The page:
The Guardian Unlimited - Sun, 29/03/2015 - 11:21

Group of 16 schools in Cheshire say allowing children to play games containing unsuitable levels of violence and sexual content is neglectful

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The war against humanities at Britain's universities

The Guardian Unlimited - Sun, 29/03/2015 - 08:30

Higher education is stuffed with overpaid administrators squeezing every ounce of efficiency out of lecturers and focusing on the ‘profitable’ areas of science, technology, engineering and maths. Are the humanities at risk of being wiped out?

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The idea you can put a number against a child's ability is flawed and dangerous

The Guardian Unlimited - Sun, 29/03/2015 - 08:00

Headteacher Alison Peacock believes labeling children by ability leaves some trapped by low expectations. That’s why her school doesn’t do it

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Head teachers give their top tips for revision season

Telegraph - Sun, 29/03/2015 - 06:00
As GCSE revision season starts, Florence Cook speaks to five education experts for their advice to parents on dealing with the stresses of exam season and supporting children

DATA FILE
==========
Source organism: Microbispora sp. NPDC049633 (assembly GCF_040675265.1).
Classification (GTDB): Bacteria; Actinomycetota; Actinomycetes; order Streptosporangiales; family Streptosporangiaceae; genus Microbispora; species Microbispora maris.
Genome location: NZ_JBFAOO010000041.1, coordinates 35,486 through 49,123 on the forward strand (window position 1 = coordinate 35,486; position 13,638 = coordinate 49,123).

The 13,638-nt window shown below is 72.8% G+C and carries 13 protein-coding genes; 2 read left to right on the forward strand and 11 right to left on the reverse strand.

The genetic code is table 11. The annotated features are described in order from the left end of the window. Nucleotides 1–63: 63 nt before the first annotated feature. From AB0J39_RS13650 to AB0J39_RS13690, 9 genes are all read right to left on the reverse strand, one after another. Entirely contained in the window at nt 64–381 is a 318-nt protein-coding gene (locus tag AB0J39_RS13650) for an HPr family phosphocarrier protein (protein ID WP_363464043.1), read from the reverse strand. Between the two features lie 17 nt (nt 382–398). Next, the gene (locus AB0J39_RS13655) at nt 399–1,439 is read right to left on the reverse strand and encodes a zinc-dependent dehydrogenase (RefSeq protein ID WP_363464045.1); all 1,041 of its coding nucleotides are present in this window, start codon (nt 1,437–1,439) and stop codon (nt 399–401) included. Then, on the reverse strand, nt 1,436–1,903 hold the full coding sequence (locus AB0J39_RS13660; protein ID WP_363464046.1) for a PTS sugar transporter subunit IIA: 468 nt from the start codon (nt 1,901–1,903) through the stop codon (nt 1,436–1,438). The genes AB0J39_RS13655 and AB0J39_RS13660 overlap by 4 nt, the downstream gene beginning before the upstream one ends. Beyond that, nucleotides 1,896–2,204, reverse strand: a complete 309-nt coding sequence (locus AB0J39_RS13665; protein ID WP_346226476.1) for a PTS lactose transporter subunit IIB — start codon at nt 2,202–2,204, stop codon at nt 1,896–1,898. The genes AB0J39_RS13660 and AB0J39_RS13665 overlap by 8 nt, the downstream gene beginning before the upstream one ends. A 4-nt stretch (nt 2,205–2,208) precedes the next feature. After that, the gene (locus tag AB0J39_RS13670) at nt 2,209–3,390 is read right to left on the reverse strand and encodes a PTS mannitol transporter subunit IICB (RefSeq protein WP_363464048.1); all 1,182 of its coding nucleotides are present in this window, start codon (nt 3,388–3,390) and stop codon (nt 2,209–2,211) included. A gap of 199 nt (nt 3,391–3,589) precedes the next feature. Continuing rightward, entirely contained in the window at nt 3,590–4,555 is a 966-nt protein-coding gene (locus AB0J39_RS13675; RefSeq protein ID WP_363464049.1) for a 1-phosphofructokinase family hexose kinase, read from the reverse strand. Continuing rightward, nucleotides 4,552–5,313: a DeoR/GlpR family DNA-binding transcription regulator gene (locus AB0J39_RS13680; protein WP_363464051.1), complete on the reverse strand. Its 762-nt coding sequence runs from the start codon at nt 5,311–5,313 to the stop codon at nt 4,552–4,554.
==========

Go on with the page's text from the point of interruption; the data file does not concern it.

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Heads' threat to parents over gaming

BBC - Sun, 29/03/2015 - 04:07
Head teachers in Cheshire warn parents they will report them to the authorities if they allow their children to play computer games rated for over-18s.
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Numbers studying physics rise as blockbuster films, the Hadron Collider and the Mars Rover inspire students

The Independent - Sun, 29/03/2015 - 01:00

Blockbuster films such as Gravity, Interstellar and The Theory of Everything, combined with a huge interest in machines such as the Large Hadron Collider at Cern and the Mars Rover, are creating a buzz around physics and leading to higher numbers of students applying to study the subject.









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Saturday jobs ‘can damage exam grades for teenagers’

The Guardian Unlimited - Sat, 28/03/2015 - 21:03
Part-time work cuts study time, may be damaging to GCSE grades and might reduce motivation in lessons, new research suggests

There was widespread praise for millionaire parents David and Victoria Beckham when it was revealed that they had sent their eldest son, Brooklyn, to do a few weekend shifts in a west London coffee shop. And Jamie Oliver won approval for insisting that he’ll be keeping his eldest two daughters “real” by encouraging them to work in his new pub on Saturdays.

However, new research suggests that teenagers who take on a Saturday job could be damaging their GCSE grades – an effect especially noticeable in girls – even while they earn extra cash they might spend on risky behaviours like drinking or smoking.